In recent years, the mile-long, man-made lagoon in the gated community of Seadrift has seen one of the worst infestations of invasive European green crabs on the West Coast. With no natural predators to keep the population in check, scientists have been using the site to experiment with management strategies to contain the notorious invaders. But efforts backfired in 2014, resulting in the population reaching historic highs before the team adapted its strategy.
Researchers from the University of California, Davis, the Greater Farallones National Marine Sanctuary, the Smithsonian Environmental Research Center and elsewhere have been working in Seadrift since 2008 to stabilize the numbers of green crabs, which are native to the northeast Atlantic Ocean and Baltic Sea.
At the same time, researchers have monitored populations of green crabs in Bolinas Bay, Tomales Bay, San Francisco Bay, Bodega Harbor and Monterey Bay in order compare the effects of their work in Seadrift with the ecological trends in the region.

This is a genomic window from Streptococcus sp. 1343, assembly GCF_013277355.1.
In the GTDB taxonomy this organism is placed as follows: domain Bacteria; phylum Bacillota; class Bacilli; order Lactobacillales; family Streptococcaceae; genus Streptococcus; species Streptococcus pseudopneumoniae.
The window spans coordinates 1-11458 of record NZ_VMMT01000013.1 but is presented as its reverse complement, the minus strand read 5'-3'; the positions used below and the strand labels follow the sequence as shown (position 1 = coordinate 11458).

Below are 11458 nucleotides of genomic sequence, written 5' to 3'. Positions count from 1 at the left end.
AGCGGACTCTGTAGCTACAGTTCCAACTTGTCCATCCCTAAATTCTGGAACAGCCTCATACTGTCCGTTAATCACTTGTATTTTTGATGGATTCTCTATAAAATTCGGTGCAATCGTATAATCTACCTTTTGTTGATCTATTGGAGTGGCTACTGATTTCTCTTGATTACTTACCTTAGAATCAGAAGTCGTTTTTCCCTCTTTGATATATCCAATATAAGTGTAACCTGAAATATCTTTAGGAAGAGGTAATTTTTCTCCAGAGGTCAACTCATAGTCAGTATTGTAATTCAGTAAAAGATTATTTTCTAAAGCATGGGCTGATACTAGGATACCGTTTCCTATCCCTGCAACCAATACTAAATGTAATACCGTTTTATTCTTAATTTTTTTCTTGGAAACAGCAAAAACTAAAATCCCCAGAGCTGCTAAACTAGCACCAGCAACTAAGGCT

But after a few years of successfully reducing the lagoon’s crab population, a shock came in 2014, when populations skyrocketed from around 8,000 to around 300,000 individuals.
“No one had seen that happen before,” Ted Grosholz, a professor of environmental science and policy at Davis who spearheaded the research, said. “We learned an important management lesson here for handling invasives.” Green crabs are cannibalistic, and researchers had been eliminating adult crabs without considering that they were responsible for consuming many of the younger crabs. This, Mr. Grosholz believes, led to the population explosion.
Now, scientists leave some of the adults, keeping the population at “a low abundance, or a dull roar,” as opposed to completely eliminating it, Mr. Grosholz said.
Funding for the project from the National Science Foundation has waned since 2010, leaving the project mostly up to volunteers beginning in 2012 and 2013 – something that may have also contributed to the population explosion. For the past three years though, the Greater Farallones Association and the Seadrift Homeowners Association have contributed enough additional funding to keep efforts afloat.